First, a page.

On November 28, 2013 FSCO’s Director’s Delegate rendered the much awaited Appeal Order in Scarlett v. Belair  Insurance Co. ([2013] O.F.S.C.D. No. 42). The Arbitrator’s Order dated March 26, 2013 which had stated that the Applicant, Mr. Scarlett, was not precluded from claiming expenses beyond the $3,500 limit within the Minor Injury Guideline is now rescinded. The matter is now remitted to a full hearing.

Mr. Scarlett was injured in a motor vehicle accident and applied for statutory accident benefits from his insurer, Belair Insurance Company Inc. (“Belair”). He received medical and rehabilitation benefits for his soft tissue injuries which were capped at the $3,500 limit in accordance with the Minor Injury Guideline (the “MIG”). Counsel for Mr. Scarlett maintained that their client suffered from pre- existing psychological disabilities and advanced the position that his injuries were not minor and not subject to the MIG cap.

The preliminary issue of whether Mr. Scarlett’s medical and rehabilitation benefits were capped by the MIG was considered by Arbitrator John Wilson.  In his decision Arbitrator Wilson had determined that it was the “Insurer’s burden to prove any exception to or limitation of coverage on the civil balance of probabilities” and that the MIG was a “non- binding legislative aid”. Ultimately Arbitrator Wilson determined that Belair did not meet this burden and, accordingly, Mr. Scarlett was not limited by the $3,500 cap for medical and rehabilitation expenses established under the MIG.

On appeal the Director’s Delegate rescinded the arbitrator’s order for failing to:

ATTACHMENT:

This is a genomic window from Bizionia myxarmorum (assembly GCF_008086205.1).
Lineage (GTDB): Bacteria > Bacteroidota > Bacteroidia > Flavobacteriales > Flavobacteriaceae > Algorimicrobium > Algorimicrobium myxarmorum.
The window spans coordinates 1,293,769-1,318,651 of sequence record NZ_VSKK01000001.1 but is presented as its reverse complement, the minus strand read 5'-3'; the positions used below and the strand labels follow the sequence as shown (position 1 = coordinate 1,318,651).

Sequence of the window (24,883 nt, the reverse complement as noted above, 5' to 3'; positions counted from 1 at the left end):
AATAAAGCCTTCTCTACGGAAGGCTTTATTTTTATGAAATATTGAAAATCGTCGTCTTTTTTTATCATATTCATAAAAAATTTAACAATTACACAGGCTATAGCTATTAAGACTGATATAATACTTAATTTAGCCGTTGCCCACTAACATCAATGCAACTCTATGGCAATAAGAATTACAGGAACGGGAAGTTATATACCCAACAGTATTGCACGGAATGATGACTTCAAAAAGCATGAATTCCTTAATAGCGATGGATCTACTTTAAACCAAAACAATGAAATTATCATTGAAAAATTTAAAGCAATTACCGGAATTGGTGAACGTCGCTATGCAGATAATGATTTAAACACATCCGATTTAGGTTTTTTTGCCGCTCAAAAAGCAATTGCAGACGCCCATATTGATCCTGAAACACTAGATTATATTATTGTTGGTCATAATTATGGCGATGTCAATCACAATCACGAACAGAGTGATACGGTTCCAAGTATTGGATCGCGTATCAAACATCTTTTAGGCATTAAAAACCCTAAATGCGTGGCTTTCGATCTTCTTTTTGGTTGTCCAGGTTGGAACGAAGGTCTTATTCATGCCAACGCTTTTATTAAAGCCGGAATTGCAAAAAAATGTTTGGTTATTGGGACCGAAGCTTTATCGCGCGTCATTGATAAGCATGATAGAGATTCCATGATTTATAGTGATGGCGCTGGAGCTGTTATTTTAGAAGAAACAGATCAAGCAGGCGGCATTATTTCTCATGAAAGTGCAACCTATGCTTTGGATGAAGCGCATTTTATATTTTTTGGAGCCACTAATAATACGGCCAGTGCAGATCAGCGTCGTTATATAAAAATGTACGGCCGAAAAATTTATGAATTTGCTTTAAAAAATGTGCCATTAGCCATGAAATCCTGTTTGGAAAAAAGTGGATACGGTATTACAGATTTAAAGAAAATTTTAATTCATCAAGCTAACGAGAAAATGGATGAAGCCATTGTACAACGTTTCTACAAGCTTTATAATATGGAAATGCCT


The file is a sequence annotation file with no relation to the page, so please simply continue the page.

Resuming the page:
1. Address why Mr. Scarlett’s psychological disabilities were distinct from his soft tissue injuries and therefore not “minor”;
  2. Consider whether Mr. Scarlett’s injuries were predominantly minor injuries, as per the relevant test in the MIG;
  3. Find that the burden of proof always rests on the insured to prove that they fall within the scope of coverage they are claiming;
  4. Find that the criterion for “compelling evidence” for pre-existing conditions as an exception in the MIG comes from the Statutory Accident Benefits Schedule (the “SABS”) and means more than simply credible evidence;
  5. Find that the MIG is binding as it is incorporated by reference into the SABS; and
  6. Provide the parties with notice and an opportunity to respond to the arbitrator’s own research of case law and statutory provisions raised after the hearing.

The Director’s Delegate discouraged similar preliminary issue hearings related to the MIG in the future, and a new hearing was ordered before a different arbitrator for all matters at issue in the case.